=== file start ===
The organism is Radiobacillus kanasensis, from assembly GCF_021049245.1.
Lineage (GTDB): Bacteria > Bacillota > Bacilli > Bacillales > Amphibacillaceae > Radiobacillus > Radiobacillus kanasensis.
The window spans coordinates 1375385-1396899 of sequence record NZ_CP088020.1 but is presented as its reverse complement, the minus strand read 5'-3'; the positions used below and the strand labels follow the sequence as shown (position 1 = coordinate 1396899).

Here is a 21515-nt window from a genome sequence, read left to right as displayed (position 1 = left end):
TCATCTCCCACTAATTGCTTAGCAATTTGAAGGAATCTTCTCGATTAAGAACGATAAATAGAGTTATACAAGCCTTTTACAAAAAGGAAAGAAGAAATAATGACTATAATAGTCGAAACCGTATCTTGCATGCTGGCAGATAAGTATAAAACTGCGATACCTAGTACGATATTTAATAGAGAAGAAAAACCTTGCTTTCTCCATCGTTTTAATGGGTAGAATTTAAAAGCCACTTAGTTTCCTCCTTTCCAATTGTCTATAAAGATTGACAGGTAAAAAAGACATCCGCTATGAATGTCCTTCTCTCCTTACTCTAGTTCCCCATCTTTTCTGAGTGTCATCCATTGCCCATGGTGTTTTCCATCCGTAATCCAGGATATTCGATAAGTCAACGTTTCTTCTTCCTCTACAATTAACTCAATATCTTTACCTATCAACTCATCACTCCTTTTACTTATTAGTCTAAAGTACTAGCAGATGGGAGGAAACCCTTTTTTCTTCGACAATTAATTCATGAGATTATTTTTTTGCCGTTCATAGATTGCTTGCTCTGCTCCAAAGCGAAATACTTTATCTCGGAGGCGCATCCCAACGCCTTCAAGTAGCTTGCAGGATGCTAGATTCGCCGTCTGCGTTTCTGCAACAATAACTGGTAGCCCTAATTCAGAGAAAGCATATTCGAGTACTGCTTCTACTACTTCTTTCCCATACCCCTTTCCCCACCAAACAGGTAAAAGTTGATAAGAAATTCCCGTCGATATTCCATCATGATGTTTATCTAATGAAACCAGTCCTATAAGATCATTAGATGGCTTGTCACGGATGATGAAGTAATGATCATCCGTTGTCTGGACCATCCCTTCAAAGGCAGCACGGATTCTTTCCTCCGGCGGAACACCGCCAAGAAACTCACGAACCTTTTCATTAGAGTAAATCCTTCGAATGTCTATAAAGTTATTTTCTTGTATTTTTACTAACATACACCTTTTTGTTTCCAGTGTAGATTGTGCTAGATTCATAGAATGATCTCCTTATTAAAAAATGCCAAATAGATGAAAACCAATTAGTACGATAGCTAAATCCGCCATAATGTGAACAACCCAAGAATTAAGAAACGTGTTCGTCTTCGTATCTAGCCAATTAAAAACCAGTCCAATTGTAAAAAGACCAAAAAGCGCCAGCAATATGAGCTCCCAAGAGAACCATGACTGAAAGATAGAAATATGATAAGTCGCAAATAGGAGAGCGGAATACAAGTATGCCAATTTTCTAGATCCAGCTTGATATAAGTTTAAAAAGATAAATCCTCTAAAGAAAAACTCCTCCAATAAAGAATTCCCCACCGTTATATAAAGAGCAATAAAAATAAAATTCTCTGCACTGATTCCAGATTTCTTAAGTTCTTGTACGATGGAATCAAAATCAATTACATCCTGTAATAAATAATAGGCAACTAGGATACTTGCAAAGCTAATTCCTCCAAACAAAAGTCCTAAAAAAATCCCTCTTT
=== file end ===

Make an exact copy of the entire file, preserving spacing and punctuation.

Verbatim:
The organism is Radiobacillus kanasensis, from assembly GCF_021049245.1.
Lineage (GTDB): Bacteria > Bacillota > Bacilli > Bacillales > Amphibacillaceae > Radiobacillus > Radiobacillus kanasensis.
The window spans coordinates 1375385-1396899 of sequence record NZ_CP088020.1 but is presented as its reverse complement, the minus strand read 5'-3'; the positions used below and the strand labels follow the sequence as shown (position 1 = coordinate 1396899).

Here is a 21515-nt window from a genome sequence, read left to right as displayed (position 1 = left end):
TCATCTCCCACTAATTGCTTAGCAATTTGAAGGAATCTTCTCGATTAAGAACGATAAATAGAGTTATACAAGCCTTTTACAAAAAGGAAAGAAGAAATAATGACTATAATAGTCGAAACCGTATCTTGCATGCTGGCAGATAAGTATAAAACTGCGATACCTAGTACGATATTTAATAGAGAAGAAAAACCTTGCTTTCTCCATCGTTTTAATGGGTAGAATTTAAAAGCCACTTAGTTTCCTCCTTTCCAATTGTCTATAAAGATTGACAGGTAAAAAAGACATCCGCTATGAATGTCCTTCTCTCCTTACTCTAGTTCCCCATCTTTTCTGAGTGTCATCCATTGCCCATGGTGTTTTCCATCCGTAATCCAGGATATTCGATAAGTCAACGTTTCTTCTTCCTCTACAATTAACTCAATATCTTTACCTATCAACTCATCACTCCTTTTACTTATTAGTCTAAAGTACTAGCAGATGGGAGGAAACCCTTTTTTCTTCGACAATTAATTCATGAGATTATTTTTTTGCCGTTCATAGATTGCTTGCTCTGCTCCAAAGCGAAATACTTTATCTCGGAGGCGCATCCCAACGCCTTCAAGTAGCTTGCAGGATGCTAGATTCGCCGTCTGCGTTTCTGCAACAATAACTGGTAGCCCTAATTCAGAGAAAGCATATTCGAGTACTGCTTCTACTACTTCTTTCCCATACCCCTTTCCCCACCAAACAGGTAAAAGTTGATAAGAAATTCCCGTCGATATTCCATCATGATGTTTATCTAATGAAACCAGTCCTATAAGATCATTAGATGGCTTGTCACGGATGATGAAGTAATGATCATCCGTTGTCTGGACCATCCCTTCAAAGGCAGCACGGATTCTTTCCTCCGGCGGAACACCGCCAAGAAACTCACGAACCTTTTCATTAGAGTAAATCCTTCGAATGTCTATAAAGTTATTTTCTTGTATTTTTACTAACATACACCTTTTTGTTTCCAGTGTAGATTGTGCTAGATTCATAGAATGATCTCCTTATTAAAAAATGCCAAATAGATGAAAACCAATTAGTACGATAGCTAAATCCGCCATAATGTGAACAACCCAAGAATTAAGAAACGTGTTCGTCTTCGTATCTAGCCAATTAAAAACCAGTCCAATTGTAAAAAGACCAAAAAGCGCCAGCAATATGAGCTCCCAAGAGAACCATGACTGAAAGATAGAAATATGATAAGTCGCAAATAGGAGAGCGGAATACAAGTATGCCAATTTTCTAGATCCAGCTTGATATAAGTTTAAAAAGATAAATCCTCTAAAGAAAAACTCCTCCAATAAAGAATTCCCCACCGTTATATAAAGAGCAATAAAAATAAAATTCTCTGCACTGATTCCAGATTTCTTAAGTTCTTGTACGATGGAATCAAAATCAATTACATCCTGTAATAAATAATAGGCAACTAGGATACTTGCAAAGCTAATTCCTCCAAACAAAAGTCCTAAAAAAATCCCTCTTT